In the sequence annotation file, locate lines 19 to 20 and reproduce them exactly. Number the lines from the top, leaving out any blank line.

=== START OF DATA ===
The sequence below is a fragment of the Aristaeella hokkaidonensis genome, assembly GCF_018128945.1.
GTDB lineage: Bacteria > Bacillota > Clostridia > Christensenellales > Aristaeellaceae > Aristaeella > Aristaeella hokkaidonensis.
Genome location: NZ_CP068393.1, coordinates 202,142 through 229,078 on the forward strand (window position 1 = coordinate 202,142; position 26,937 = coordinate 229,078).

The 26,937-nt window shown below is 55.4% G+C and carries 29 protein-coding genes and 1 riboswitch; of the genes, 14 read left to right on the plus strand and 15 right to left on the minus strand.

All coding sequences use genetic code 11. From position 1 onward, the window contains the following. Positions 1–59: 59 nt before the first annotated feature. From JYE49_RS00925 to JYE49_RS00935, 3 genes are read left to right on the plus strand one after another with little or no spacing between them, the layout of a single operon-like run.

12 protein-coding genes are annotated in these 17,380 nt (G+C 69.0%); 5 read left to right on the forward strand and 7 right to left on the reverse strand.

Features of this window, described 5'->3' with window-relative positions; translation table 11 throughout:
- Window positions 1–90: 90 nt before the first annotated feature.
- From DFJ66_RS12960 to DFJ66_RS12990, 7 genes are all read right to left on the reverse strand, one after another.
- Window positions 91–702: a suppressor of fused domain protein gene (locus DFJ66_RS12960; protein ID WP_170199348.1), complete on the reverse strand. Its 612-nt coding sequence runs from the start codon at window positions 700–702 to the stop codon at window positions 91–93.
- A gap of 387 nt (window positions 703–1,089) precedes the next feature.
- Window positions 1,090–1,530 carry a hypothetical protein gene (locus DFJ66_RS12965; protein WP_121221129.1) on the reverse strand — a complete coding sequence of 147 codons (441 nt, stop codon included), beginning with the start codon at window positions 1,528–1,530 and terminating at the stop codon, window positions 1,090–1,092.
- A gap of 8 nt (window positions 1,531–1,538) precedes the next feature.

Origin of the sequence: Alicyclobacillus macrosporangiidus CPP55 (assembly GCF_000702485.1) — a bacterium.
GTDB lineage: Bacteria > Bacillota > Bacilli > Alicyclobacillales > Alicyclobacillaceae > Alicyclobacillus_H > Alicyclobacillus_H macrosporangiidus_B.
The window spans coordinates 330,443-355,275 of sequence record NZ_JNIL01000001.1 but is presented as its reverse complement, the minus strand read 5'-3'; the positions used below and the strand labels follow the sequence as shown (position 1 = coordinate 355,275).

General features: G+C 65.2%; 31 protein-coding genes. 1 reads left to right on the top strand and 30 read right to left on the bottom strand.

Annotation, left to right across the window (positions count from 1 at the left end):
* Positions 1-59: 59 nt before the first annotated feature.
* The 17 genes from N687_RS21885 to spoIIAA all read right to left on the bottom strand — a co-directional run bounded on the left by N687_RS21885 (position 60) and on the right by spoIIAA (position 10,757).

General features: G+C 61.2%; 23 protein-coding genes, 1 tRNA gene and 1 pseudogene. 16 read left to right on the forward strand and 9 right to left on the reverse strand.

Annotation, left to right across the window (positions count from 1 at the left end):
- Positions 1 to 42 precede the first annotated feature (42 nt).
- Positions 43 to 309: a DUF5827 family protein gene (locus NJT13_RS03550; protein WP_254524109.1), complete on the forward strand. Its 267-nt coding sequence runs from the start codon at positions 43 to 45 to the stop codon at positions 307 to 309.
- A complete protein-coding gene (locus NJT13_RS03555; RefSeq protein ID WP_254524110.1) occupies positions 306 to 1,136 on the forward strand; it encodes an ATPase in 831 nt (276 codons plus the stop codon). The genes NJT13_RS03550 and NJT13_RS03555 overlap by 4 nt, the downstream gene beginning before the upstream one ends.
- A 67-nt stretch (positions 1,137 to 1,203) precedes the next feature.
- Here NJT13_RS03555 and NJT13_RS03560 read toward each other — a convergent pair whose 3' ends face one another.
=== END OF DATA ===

* Positions 1-59: 59 nt before the first annotated feature.
* The 17 genes from N687_RS21885 to spoIIAA all read right to left on the bottom strand — a co-directional run bounded on the left by N687_RS21885 (position 60) and on the right by spoIIAA (position 10,757).